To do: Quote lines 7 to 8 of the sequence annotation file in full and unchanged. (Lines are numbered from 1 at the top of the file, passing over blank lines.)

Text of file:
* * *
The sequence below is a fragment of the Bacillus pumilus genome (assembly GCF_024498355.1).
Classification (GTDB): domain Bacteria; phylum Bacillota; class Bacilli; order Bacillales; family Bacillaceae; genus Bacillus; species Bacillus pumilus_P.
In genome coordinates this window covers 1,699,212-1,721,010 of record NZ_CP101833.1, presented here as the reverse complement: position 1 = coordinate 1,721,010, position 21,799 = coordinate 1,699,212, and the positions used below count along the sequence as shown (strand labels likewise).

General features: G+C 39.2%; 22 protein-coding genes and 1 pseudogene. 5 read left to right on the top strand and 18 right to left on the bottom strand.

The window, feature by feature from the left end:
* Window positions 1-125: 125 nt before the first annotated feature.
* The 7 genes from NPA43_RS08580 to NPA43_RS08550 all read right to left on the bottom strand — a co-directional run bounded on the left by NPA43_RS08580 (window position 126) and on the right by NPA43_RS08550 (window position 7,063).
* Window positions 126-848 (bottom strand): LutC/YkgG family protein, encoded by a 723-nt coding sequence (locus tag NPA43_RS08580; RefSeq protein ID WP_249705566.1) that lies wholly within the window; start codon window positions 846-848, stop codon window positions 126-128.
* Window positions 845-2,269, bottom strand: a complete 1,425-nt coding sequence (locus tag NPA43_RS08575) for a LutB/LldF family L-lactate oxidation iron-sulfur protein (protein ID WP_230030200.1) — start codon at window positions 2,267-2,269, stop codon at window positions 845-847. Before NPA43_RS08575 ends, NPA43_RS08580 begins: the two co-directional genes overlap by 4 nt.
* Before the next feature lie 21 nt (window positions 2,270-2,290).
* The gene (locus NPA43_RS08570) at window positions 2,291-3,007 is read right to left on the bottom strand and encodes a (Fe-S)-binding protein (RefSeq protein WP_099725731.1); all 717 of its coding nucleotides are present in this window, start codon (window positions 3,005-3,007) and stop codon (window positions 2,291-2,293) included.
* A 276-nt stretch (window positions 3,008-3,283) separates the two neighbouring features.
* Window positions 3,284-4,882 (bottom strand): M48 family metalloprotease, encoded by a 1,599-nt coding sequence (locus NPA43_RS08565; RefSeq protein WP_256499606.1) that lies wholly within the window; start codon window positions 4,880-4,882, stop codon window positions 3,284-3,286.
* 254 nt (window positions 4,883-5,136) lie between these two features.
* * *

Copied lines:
* The 7 genes from NPA43_RS08580 to NPA43_RS08550 all read right to left on the bottom strand — a co-directional run bounded on the left by NPA43_RS08580 (window position 126) and on the right by NPA43_RS08550 (window position 7,063).
* Window positions 126-848 (bottom strand): LutC/YkgG family protein, encoded by a 723-nt coding sequence (locus tag NPA43_RS08580; RefSeq protein ID WP_249705566.1) that lies wholly within the window; start codon window positions 846-848, stop codon window positions 126-128.